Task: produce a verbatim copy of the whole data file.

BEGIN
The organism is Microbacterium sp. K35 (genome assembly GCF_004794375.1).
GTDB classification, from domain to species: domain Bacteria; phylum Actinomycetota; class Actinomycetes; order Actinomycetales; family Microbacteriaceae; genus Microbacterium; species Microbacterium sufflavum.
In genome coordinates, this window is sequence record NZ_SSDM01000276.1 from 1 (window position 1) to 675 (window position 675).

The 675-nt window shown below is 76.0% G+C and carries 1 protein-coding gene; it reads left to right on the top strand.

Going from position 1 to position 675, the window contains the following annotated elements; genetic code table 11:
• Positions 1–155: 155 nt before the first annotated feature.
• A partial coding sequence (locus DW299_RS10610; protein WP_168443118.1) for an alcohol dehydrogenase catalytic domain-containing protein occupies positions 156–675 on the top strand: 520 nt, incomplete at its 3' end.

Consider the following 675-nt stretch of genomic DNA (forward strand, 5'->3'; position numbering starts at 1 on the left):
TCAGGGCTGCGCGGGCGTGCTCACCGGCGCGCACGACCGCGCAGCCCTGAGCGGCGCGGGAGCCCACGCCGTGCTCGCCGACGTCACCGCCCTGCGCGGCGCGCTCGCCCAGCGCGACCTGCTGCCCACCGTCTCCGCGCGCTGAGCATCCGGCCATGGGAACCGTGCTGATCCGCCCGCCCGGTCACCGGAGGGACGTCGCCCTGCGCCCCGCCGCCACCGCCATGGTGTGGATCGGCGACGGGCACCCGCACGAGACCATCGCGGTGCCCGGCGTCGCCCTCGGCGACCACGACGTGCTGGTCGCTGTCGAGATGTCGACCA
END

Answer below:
The organism is Microbacterium sp. K35 (genome assembly GCF_004794375.1).
GTDB classification, from domain to species: domain Bacteria; phylum Actinomycetota; class Actinomycetes; order Actinomycetales; family Microbacteriaceae; genus Microbacterium; species Microbacterium sufflavum.
In genome coordinates, this window is sequence record NZ_SSDM01000276.1 from 1 (window position 1) to 675 (window position 675).

The 675-nt window shown below is 76.0% G+C and carries 1 protein-coding gene; it reads left to right on the top strand.

Going from position 1 to position 675, the window contains the following annotated elements; genetic code table 11:
• Positions 1–155: 155 nt before the first annotated feature.
• A partial coding sequence (locus DW299_RS10610; protein WP_168443118.1) for an alcohol dehydrogenase catalytic domain-containing protein occupies positions 156–675 on the top strand: 520 nt, incomplete at its 3' end.

Consider the following 675-nt stretch of genomic DNA (forward strand, 5'->3'; position numbering starts at 1 on the left):
TCAGGGCTGCGCGGGCGTGCTCACCGGCGCGCACGACCGCGCAGCCCTGAGCGGCGCGGGAGCCCACGCCGTGCTCGCCGACGTCACCGCCCTGCGCGGCGCGCTCGCCCAGCGCGACCTGCTGCCCACCGTCTCCGCGCGCTGAGCATCCGGCCATGGGAACCGTGCTGATCCGCCCGCCCGGTCACCGGAGGGACGTCGCCCTGCGCCCCGCCGCCACCGCCATGGTGTGGATCGGCGACGGGCACCCGCACGAGACCATCGCGGTGCCCGGCGTCGCCCTCGGCGACCACGACGTGCTGGTCGCTGTCGAGATGTCGACCA